Nursing and Midwifery Council Support or Rhetoric

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2011 Health Care Service Group Conference
2 December 2010
Carried as Amended

Conference notes that registered nurses have an obligation under the Nursing and Midwifery Council’s (NMC) Code of Conduct to formally raise any concerns they have about patient safety. This is also incorporated into the NHS Constitution (England). We also note the importance of raising concerns about poor standards of patient care, in the wake of the Francis Report into standards of care in Mid Staffordshire NHS Trust.

The NMC recently issued new guidance on raising and escalating concerns. Within the document it is stated that the NMC ‘exists to safeguard the health and wellbeing of the public.’ The guidance also states that this protection is afforded by the NMC’s maintenance of a register of all nurses and midwives and by the provision of standards for education, training and conduct. It also suggests that staff can contact their trade union who has the ability to raise matters formally with the organisation on behalf of the staff member..

UNISON has and will continue to address concerns raised by members with the employer. However, if members of staff have raised concerns regarding safe practice with their employer and no action is taken to enable nurses to practice safely, then the NMC, as the regulatory body should have the authority to intervene and enter discussion with that employer, if necessary in collaboration with other regulators.

The aim of nursing is to promote health, restore health, alleviate suffering and prevent illness. Research has demonstrated time and time again that the higher the ratio of nurses to patients the better the care outcomes. However within an ever-changing political and with significant financial challenges, NHS employers are it would seem re-prioritising their aims and objectives with the focus moving from patient to finance putting the balance sheet before quality of care. Low staffing levels lead to poor patient care outcomes and low staff morale and create a vicious circle of demoralisation and the loss of caring and compassionate staff from the NHS.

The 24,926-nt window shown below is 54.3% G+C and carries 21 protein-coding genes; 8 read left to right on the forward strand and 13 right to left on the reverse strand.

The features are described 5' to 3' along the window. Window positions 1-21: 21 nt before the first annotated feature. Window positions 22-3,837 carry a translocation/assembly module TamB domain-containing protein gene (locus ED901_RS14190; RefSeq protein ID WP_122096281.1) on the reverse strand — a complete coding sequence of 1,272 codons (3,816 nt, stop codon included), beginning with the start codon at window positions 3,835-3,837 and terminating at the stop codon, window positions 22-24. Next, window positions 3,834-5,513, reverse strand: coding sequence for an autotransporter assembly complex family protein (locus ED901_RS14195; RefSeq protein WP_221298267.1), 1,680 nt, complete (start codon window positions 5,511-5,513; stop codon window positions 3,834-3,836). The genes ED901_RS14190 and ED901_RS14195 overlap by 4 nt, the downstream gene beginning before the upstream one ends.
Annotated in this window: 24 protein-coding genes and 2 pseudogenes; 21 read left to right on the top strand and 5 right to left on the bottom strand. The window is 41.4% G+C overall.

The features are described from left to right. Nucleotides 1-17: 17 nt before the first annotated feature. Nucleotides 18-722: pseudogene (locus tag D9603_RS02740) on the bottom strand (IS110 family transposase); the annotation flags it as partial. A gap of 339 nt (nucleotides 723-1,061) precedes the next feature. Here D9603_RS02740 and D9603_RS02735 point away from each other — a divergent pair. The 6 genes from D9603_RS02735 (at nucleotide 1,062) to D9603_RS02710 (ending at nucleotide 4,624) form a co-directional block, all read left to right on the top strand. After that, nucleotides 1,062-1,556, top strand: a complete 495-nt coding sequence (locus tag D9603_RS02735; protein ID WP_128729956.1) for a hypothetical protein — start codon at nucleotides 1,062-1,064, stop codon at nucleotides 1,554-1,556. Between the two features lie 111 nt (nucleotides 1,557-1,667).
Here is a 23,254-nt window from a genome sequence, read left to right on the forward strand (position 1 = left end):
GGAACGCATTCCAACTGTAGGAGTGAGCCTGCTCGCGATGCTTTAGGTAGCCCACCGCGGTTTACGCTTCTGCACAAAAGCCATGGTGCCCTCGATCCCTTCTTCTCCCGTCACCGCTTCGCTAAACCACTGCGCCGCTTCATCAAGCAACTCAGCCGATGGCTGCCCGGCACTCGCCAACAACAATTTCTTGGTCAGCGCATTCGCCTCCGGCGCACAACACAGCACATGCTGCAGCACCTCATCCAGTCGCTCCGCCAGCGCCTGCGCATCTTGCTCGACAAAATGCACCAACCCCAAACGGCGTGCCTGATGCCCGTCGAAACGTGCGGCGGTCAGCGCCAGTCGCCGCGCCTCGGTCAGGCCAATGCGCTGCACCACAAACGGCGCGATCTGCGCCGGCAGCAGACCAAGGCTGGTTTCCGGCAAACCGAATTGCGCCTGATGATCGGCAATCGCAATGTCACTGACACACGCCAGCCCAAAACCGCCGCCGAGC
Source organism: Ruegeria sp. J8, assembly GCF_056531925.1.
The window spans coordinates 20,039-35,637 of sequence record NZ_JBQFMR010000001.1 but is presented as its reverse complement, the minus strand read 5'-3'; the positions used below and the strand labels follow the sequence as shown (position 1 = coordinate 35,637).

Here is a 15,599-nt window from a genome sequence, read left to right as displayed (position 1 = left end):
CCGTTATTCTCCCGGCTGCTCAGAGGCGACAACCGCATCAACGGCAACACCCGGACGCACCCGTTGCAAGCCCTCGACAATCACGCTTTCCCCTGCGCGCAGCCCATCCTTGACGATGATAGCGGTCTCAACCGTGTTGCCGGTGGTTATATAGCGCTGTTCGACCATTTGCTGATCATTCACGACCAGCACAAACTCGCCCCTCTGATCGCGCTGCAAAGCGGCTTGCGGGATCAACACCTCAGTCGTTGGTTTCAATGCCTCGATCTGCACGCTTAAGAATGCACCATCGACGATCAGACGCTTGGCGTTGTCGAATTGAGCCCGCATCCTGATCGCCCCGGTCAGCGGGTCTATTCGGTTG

Staff would feel more confident and more protected if they felt that their concerns were listened to and acted upon by their employer.

Conference believes that the NMC should be proactive in dealing with registrants’ concerns.

This Conference calls upon the Service Group Executive to explore these issues with the NMC with a view to ensuring the NMC works more closely with other healthcare regulators and also regulatory bodies responsible for inspecting the service, including amongst others such as the Care Quality Commission and Quality Improvement Scotland, in addressing systemic shortcomings rather than those of individual registrants.